Once you see these flowers, your plant is all done giving you fresh herb for the year.
It’s often right there on your plate.
You probably even toss it away without eating it…
But you shouldn’t.
You shouldn’t because this little herb is a powerhouse with important benefits.
It didn’t always go so unnoticed. Greeks revered it so much they used it to crown winners at competitions and to decorate tombs of the people they honored the most.
In fact, Hippocrates, the father of Western medicine, used it for many remedies. And Emperor Charlemagne helped popularize the herb in Europe by growing it in his gardens.
But what they didn’t know is that the oil from the leaves has a potent cancer fighter called myristicin. I’ll tell you more about that in a moment.
Big Things in a Little Package
Just a couple of sprigs have three times as much vitamin C as oranges, twice as much iron as spinach, and high levels of vitamin K, vitamin A and folate.
Even better, you can use it to lower your blood pressure. One class of drug they use to lower blood pressure is a group of synthetic diuretics. That means the drug works by making you urinate more, and increasing the amount of sodium in your urine. This herb also acts as a diuretic to lower blood pressure, but it’s completely natural with none of the side effects.
One study called it one of the “most promising” natural diuretics.1 And a report by the European Food Safety Authority recommended the herb and its root for diuretic purposes.
It’s also a natural substitute for another class of high blood pressure drugs called antiplatelet drugs. These drugs use chemicals to keep the platelets in your blood from clogging and clotting. But in an animal study, extracts of the herb were able to stop clots from forming and make blood platelets act normally again.2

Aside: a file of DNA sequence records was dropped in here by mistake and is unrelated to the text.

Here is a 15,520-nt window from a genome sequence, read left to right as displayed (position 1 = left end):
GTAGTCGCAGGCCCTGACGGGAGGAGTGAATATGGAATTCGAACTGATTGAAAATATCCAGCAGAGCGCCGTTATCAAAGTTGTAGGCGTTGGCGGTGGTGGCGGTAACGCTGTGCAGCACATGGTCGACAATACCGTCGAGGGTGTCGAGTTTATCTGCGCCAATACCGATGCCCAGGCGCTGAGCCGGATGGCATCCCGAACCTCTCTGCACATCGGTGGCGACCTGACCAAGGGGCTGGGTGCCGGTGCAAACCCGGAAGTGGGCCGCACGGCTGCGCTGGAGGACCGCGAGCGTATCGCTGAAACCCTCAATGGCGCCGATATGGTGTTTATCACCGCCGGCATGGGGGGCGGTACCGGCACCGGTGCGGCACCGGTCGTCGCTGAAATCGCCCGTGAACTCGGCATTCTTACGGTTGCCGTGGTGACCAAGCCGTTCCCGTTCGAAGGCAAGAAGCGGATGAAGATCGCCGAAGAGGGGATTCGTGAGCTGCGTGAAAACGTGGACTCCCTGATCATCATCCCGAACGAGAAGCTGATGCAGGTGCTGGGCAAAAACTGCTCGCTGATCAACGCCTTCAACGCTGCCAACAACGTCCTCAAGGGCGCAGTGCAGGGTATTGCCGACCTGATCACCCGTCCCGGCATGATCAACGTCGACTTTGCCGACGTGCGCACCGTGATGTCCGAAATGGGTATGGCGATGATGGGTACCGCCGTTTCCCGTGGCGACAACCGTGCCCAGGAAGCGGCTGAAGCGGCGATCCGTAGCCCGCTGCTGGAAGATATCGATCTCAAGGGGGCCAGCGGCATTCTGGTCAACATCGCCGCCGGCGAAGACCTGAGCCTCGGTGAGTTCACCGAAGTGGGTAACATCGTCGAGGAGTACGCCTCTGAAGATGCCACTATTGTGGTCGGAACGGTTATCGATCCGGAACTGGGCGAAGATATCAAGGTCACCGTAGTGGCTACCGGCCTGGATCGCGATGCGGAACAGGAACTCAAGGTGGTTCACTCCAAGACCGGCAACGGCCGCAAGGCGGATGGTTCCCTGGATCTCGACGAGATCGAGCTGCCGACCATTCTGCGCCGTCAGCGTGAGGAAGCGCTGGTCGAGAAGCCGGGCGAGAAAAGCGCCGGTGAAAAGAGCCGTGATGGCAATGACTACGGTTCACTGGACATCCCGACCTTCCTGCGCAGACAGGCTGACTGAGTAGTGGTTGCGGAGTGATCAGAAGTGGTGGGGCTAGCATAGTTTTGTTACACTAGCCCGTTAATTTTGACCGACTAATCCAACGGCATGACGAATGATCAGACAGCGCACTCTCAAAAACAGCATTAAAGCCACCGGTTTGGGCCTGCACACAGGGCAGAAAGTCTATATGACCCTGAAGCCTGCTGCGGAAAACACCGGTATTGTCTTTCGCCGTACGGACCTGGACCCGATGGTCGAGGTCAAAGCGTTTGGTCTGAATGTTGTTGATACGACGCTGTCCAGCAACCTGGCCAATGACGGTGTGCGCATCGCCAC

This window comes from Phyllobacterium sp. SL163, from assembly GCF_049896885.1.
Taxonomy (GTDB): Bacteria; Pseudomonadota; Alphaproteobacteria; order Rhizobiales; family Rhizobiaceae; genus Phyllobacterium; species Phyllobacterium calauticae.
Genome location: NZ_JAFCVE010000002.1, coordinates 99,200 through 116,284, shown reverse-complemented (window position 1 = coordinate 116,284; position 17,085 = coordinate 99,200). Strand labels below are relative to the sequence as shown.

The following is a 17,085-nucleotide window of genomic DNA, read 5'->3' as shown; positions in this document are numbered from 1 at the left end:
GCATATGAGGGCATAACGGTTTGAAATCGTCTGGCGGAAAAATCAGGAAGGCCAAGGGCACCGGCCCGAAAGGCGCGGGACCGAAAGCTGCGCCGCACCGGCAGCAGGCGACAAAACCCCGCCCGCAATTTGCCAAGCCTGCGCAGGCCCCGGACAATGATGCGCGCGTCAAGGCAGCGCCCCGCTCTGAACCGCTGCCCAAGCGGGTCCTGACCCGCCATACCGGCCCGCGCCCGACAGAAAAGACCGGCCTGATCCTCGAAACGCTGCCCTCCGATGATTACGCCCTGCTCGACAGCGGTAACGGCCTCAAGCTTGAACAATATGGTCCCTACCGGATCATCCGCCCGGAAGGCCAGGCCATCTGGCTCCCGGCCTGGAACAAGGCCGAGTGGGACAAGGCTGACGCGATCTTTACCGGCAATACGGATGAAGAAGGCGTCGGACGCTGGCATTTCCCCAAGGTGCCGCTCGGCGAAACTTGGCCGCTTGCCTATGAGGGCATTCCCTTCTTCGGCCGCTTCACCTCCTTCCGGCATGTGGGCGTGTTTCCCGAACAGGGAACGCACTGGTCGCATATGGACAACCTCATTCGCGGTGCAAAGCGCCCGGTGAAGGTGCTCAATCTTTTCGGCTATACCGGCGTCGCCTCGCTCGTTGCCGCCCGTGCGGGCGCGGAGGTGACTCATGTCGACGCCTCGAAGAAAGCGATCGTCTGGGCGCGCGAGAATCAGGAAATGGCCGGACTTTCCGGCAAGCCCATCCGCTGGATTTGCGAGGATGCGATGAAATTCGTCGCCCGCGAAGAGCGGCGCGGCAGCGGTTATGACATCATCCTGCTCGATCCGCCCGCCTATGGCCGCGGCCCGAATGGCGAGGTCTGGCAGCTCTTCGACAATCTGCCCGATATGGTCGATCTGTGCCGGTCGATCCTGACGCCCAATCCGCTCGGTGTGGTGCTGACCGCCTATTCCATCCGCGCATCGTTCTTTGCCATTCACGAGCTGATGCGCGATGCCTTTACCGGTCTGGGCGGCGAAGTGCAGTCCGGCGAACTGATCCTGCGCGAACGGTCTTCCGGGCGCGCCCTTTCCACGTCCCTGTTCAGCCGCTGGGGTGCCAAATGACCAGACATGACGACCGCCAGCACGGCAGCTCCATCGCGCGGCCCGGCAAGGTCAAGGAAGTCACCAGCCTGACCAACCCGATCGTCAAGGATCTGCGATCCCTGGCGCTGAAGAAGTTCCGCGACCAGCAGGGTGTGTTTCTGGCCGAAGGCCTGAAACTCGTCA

It also lowers blood sugar levels. Animals given an extract dropped weight and had lower blood sugar than the ones that didn’t get the herbal extract.3
The leaves also kill cancer cells.
In China, they closely study herbs and plants to try and find out if they can prevent and treat cancer, and which cancers the herbs and plants are effective against. When they did a study on the oil from the herb’s leaves as a cancer treatment, they discovered the oil contained a never before seen component now called myristicin.4
Eradicates Lung Tumors
When they tested myristicin on cancer cells, they found it reduced tumor formation by 65%. And it especially prevented tumors in the lungs, one of the most deadly cancers we know of.
Myristicin also powers up your body’s internal antioxidant system. It activates glutathione-S-transferase, which helps attach one of your body’s most powerful antioxidants, glutathione, to carcinogens.
These active cancer-causing agents are then turned into less toxic byproducts that you then eliminate through your bodily waste so they don’t do damage inside your body.5
That’s why the herb’s volatile oil is known as a “chemoprotective” food, or a food that protects against cancer. It particularly helps neutralize carcinogens (cancer-causing agents) like the benzopyrenes that are part of cigarette smoke and charcoal grill smoke that can contribute to lung cancers.
This incredible little herb also protects your brain. That’s because it’s one of the most bio-available sources of the flavonoid apigenin.6
The American Cancer Society sponsored a study that showed apigenin was able to kill deadly glial brain cancer cells while at the same time protecting healthy cells.7
And in another study, apigenin not only protected animals against symptoms of Alzheimer’s, but those given apigenin had:
- improved learning and memory capabilities,
- maintained the integrity of their brain cells,
- had better brain blood flow,
- reduced free radical damage, and
- improved brain chemical transmission.8
Stronger Bones, Better Vision
All these benefits from eating a little, green herb you probably usually ignore and then throw out?
What herb could be so small but so powerful?
Vitamins in One Ounce of Parsley